How can I avoid scams after a disaster?
If your home was destroyed by a hurricane, wildfire or other disaster, be cautious.
Unfortunately, there are dishonest service providers that prey on disaster victims. They know that people who have lost their homes and valuables may not be thinking clearly. If you have suffered this type of loss, don’t make any rash decisions. Talk to your insurance agent, who may recommend service providers in your area.
Here are some basic guidelines for hiring service providers:
Roofers and Builders
- Don't be rushed into signing a contract with any company. Instead, collect business cards and get written estimates for the proposed job.
- Beware of building contractors that encourage you to spend a lot of money on temporary repairs. Payments for temporary repairs are covered as part of the total settlement. If you pay a contractor a large sum for a temporary repair job, you may not have enough money for permanent repairs. In most cases, you should be able to make the temporary repairs yourself. Ask your insurance agent. And remember to keep receipts.
- Investigate the track record of any roofer, builder or contractor that you consider hiring. Look for professionals that have a solid reputation in your community. You can call your Better Business Bureau for help. Also, get references and never give anyone a deposit until after you have thoroughly researched their background.
A common fraud scheme is for a so-called "contractor" to convince a homeowner that a large deposit must be provided before repair work can begin. Frequently, the job will be started, but not completed. Unfortunately, these con artists are never seen or heard from again.
Public Adjusters and Attorneys
- Don't make any rash decisions about hiring someone to handle your claim. Be especially wary of individuals who go door-to-door soliciting business in the aftermath of a catastrophe. Most importantly, don't let anyone scare you into signing a contract. You don't want to be victimized by someone who comes into town, hoping to make a fast buck. You could end up forfeiting a significant portion of your insurance dollars.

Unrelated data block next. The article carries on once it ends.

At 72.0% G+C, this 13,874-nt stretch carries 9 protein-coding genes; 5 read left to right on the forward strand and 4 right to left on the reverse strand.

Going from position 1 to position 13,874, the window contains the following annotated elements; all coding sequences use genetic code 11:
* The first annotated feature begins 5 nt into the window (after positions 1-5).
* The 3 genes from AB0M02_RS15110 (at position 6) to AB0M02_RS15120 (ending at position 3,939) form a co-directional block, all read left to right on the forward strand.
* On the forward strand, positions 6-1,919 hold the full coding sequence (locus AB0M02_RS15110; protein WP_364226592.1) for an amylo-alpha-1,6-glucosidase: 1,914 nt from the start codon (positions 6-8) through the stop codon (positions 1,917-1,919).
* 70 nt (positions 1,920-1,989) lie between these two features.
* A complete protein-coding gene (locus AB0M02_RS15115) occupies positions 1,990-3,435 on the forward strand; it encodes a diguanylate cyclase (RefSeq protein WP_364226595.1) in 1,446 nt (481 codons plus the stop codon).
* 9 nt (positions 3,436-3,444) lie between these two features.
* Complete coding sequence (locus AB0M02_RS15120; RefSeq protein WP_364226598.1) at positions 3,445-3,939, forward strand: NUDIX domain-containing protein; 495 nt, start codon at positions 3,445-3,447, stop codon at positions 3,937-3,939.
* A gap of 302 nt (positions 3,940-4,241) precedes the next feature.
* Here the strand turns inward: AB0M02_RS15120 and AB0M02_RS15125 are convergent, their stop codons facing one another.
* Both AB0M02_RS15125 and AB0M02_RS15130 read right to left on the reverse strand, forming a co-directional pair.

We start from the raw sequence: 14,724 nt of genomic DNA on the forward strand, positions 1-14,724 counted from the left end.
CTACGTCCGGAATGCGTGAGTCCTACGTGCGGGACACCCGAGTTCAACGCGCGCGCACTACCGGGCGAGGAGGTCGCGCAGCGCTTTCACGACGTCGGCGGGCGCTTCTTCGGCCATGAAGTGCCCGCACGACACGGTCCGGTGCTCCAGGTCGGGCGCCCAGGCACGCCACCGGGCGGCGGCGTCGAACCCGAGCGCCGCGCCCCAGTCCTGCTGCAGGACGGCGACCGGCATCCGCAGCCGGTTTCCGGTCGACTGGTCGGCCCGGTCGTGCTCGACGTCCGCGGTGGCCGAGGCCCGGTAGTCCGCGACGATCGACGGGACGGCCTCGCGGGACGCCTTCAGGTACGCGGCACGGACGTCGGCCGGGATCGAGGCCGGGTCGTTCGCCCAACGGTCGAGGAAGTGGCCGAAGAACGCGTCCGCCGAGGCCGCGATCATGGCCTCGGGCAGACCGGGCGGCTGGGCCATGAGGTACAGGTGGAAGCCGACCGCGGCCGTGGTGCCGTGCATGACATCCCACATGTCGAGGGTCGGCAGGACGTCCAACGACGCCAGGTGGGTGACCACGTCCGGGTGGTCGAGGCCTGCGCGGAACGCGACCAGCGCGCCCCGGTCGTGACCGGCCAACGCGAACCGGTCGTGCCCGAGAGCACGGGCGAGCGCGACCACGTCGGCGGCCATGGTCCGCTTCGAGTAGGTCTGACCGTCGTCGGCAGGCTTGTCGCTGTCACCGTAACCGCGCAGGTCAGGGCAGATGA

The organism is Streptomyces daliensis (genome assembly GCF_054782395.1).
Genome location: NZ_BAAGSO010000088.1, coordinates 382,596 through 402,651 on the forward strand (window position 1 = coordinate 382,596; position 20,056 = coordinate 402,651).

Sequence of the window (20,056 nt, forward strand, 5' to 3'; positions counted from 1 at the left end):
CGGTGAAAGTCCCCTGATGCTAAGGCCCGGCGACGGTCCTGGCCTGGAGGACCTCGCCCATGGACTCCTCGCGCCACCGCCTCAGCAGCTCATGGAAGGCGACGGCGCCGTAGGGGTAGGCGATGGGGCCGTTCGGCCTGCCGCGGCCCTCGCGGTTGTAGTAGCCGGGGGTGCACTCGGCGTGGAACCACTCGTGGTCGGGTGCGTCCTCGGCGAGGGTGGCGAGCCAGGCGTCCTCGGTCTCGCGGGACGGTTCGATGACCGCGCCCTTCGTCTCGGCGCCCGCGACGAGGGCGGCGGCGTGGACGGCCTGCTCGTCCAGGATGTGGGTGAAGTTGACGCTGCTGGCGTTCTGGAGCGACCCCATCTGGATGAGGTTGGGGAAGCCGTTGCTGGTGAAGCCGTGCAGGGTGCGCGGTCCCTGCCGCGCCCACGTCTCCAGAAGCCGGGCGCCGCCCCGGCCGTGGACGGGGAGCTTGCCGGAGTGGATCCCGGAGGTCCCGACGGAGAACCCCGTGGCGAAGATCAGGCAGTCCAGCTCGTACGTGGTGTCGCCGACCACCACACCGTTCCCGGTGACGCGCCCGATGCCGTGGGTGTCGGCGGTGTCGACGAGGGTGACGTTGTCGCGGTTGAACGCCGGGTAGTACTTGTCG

- Before hiring a public adjuster or an attorney, try to settle your claim directly with your insurance company. Your insurer provides an adjuster at no charge to you. Ask your insurance agent or company representative to help you with your claim and don't be afraid to ask questions. If you decide to work directly with your insurer, you still have the right to hire a third-party professional to help you.
- If your claim is complicated and you want to hire a public adjuster or attorney, make sure that person is qualified to handle your case. Ask your friends, relatives or business associates for the names of well-regarded professionals in your community. Also, call your state insurance department regarding a public adjuster, and your state or county bar association about a prospective attorney.
- Understand that you will have to pay a public adjuster 15 percent and an attorney as much as 30 percent of your total claim settlement.